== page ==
Every recall plan should contain a step-by-step explanation of what to do when a product needs to be recalled. Following this plan will help food manufacturers and distributors ensure that important steps are not overlooked during this time of crisis. Recall procedures should be readily available and should explain product coding, product traceability, and production and distribution records. Develop all necessary forms to be used in case of a recall, as well as a media release form if necessary.
The steps in any recall are similar for all products. For each recall, the processor should:
A company recalling a product is responsible for notifying all customers who bought the affected products. They should also verify that all customers have stopped the distribution of the affected products, and that all recalled products have been returned to the processors or distributors’ control or other designated area as instructed in the recall notification.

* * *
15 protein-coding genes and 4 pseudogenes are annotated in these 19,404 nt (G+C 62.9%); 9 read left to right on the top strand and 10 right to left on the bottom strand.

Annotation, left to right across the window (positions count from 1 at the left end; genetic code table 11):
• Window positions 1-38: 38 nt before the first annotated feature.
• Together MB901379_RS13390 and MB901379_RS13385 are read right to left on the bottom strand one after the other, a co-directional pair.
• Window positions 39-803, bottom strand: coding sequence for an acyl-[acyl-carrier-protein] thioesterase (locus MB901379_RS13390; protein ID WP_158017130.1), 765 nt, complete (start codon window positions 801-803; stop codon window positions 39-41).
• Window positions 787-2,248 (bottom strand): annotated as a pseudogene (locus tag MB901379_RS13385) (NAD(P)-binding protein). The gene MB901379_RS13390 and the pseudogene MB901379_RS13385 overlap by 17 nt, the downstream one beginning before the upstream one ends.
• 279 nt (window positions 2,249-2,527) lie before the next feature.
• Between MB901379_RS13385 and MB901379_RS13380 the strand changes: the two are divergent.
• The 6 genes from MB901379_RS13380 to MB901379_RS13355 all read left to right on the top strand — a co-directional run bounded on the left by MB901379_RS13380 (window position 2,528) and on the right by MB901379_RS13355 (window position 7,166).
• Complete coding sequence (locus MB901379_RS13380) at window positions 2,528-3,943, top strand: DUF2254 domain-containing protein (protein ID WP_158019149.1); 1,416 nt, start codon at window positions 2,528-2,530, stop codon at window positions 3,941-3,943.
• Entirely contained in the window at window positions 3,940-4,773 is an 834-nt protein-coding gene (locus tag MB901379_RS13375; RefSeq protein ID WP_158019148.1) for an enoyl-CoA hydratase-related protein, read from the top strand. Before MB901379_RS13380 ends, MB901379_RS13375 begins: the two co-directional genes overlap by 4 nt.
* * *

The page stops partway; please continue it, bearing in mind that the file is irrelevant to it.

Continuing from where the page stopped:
Testing the recall program
Mock recalls test a company’s ability to recall products without actually recalling them. Mock recalls are strongly suggested and should be tested on a regular basis. The goal is to be able to identify every affected lot, know exactly where it is at any point in the process, and know who to contact to bring it back. Many a times mock recall can be an eye-opener for the food processors who thinks that their recall program is full proof. Mock recalls should test both product-tracking and ingredient-tracking systems. Results of the practice must show that a manufacturer/distributor is able to handle a 95-100 % of recall situation.
At first instance food recalls are seen as a public health issue only, but they are also responsible for significant economic loses also. According to findings of one reputed survey, the average cost of a recall to a food company is around $10M for direct costs, in addition to brand damage and lost sales. However, the costs for larger brands may be significantly higher based on the preliminary recall costs reported by firms of some recent recalls. Thus, it can be concluded that it can be one of the biggest threats to profitability, if not managed properly.